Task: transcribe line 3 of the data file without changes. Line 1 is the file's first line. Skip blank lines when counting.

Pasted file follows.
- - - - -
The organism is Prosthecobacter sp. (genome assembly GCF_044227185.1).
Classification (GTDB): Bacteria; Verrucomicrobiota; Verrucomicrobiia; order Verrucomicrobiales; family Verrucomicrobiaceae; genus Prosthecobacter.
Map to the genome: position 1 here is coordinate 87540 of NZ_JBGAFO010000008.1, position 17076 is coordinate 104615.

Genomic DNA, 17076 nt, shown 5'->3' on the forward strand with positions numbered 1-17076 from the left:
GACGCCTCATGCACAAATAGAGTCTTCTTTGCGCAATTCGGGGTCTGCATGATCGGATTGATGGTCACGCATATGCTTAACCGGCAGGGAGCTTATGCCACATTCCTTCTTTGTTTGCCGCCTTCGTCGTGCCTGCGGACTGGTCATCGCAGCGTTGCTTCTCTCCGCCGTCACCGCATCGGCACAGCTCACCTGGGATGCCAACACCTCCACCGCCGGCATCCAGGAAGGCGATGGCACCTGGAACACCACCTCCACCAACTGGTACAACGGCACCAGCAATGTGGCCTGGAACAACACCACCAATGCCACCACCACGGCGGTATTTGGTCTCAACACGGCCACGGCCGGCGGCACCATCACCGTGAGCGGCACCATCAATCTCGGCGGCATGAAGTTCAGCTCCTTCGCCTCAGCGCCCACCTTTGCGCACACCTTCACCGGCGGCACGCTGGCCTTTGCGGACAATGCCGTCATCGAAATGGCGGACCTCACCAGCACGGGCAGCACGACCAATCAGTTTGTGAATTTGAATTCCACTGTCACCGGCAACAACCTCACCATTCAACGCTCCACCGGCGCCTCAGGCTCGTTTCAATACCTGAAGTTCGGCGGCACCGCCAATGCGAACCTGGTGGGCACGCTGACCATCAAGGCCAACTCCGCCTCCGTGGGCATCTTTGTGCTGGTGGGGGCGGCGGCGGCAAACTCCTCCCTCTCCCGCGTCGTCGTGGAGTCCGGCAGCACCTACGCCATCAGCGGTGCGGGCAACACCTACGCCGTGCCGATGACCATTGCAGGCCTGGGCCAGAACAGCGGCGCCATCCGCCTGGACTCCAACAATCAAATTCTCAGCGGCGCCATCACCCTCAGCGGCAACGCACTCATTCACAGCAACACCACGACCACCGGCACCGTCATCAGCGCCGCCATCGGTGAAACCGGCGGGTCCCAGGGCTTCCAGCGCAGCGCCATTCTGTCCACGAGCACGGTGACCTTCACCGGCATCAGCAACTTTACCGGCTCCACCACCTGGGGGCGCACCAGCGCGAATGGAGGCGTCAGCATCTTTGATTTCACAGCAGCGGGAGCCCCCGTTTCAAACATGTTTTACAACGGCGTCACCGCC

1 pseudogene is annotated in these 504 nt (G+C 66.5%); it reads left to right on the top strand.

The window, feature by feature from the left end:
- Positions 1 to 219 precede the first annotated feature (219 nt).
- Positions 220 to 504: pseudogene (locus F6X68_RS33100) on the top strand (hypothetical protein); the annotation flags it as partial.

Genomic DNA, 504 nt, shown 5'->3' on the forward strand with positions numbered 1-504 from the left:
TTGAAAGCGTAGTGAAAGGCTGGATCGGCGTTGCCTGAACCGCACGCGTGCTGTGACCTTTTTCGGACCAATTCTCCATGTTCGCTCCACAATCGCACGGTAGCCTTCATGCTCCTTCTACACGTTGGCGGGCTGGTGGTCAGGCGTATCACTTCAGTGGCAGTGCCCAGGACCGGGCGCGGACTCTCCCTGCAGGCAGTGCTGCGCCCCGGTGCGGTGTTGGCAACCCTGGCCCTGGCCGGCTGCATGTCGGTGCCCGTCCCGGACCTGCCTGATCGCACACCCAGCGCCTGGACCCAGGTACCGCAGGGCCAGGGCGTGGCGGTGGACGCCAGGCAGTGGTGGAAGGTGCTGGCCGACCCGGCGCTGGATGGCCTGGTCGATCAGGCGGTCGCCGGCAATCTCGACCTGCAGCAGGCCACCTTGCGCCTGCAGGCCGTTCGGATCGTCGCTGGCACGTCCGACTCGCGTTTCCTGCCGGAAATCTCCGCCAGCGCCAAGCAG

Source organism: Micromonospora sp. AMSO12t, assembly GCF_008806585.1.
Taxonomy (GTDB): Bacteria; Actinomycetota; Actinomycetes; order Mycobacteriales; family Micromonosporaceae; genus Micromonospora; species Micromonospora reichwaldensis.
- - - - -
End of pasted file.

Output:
Map to the genome: position 1 here is coordinate 87540 of NZ_JBGAFO010000008.1, position 17076 is coordinate 104615.